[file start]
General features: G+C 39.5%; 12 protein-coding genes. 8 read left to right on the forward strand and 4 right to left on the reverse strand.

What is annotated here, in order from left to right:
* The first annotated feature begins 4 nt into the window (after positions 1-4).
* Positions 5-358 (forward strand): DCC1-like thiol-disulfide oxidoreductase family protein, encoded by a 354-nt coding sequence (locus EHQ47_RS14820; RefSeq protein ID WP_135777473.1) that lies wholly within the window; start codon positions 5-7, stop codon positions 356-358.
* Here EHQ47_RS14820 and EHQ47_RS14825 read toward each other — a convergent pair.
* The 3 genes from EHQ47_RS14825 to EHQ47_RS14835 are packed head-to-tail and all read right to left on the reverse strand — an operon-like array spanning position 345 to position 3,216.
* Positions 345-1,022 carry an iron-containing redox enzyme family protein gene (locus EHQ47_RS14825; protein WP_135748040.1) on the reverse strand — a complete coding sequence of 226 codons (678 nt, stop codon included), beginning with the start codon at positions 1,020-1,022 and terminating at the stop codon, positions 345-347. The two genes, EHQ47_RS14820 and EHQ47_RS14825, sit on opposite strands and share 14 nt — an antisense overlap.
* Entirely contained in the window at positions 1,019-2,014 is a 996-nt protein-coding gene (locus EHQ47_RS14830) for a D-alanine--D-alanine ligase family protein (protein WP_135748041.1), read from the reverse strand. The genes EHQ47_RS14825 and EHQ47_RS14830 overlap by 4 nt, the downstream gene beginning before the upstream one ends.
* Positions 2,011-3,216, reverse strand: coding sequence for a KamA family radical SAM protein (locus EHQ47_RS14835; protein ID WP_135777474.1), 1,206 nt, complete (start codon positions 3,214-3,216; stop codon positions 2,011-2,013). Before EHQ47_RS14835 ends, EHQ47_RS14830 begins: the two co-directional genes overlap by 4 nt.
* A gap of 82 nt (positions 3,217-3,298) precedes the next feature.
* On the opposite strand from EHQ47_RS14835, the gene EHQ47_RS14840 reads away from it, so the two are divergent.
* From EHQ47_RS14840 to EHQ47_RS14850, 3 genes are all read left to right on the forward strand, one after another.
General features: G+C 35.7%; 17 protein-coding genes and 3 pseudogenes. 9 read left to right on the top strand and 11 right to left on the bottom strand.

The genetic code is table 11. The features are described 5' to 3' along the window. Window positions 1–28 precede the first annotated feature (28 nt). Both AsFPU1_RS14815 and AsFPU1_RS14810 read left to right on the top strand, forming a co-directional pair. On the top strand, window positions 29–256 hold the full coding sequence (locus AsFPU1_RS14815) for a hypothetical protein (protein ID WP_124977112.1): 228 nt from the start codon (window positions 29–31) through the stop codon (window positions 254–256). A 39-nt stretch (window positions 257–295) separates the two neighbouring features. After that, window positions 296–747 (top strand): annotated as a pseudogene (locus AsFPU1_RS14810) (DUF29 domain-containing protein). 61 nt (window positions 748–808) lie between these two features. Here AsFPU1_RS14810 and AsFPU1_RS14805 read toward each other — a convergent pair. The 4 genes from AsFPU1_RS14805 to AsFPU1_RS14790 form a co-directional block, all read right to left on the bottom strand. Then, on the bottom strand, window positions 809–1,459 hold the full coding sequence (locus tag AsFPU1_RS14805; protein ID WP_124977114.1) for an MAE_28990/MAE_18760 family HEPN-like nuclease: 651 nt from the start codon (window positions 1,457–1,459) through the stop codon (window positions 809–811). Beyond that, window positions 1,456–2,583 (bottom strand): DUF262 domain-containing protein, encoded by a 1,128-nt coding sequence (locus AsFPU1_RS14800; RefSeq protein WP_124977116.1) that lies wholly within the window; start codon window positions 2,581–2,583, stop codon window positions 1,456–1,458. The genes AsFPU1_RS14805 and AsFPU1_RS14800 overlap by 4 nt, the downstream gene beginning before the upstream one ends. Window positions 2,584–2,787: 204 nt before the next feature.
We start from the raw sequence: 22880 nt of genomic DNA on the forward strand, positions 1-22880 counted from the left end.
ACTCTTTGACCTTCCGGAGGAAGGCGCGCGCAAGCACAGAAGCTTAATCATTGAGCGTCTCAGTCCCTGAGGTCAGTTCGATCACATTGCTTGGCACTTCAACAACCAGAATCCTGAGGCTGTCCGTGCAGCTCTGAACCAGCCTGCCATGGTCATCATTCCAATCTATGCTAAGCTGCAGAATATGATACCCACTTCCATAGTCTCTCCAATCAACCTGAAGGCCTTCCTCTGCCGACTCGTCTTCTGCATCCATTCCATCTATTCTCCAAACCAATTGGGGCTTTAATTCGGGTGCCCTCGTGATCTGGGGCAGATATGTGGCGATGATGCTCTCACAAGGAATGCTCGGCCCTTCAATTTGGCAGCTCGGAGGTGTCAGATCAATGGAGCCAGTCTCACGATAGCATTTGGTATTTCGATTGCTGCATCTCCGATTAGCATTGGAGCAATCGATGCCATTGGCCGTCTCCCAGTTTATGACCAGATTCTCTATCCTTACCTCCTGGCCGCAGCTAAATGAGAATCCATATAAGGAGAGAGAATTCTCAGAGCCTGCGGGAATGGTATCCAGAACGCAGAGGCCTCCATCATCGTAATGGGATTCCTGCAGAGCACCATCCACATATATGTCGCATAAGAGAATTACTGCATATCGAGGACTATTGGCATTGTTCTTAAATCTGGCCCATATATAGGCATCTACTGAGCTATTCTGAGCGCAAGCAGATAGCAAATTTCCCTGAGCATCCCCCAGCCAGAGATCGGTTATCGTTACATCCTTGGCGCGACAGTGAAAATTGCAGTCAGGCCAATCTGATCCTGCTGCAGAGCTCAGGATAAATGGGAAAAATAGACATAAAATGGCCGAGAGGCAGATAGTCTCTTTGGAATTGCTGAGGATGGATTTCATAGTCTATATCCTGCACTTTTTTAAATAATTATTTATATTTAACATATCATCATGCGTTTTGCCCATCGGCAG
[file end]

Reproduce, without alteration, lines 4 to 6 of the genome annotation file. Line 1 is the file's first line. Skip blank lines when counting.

* Positions 5-358 (forward strand): DCC1-like thiol-disulfide oxidoreductase family protein, encoded by a 354-nt coding sequence (locus EHQ47_RS14820; RefSeq protein ID WP_135777473.1) that lies wholly within the window; start codon positions 5-7, stop codon positions 356-358.
* Here EHQ47_RS14820 and EHQ47_RS14825 read toward each other — a convergent pair.
* The 3 genes from EHQ47_RS14825 to EHQ47_RS14835 are packed head-to-tail and all read right to left on the reverse strand — an operon-like array spanning position 345 to position 3,216.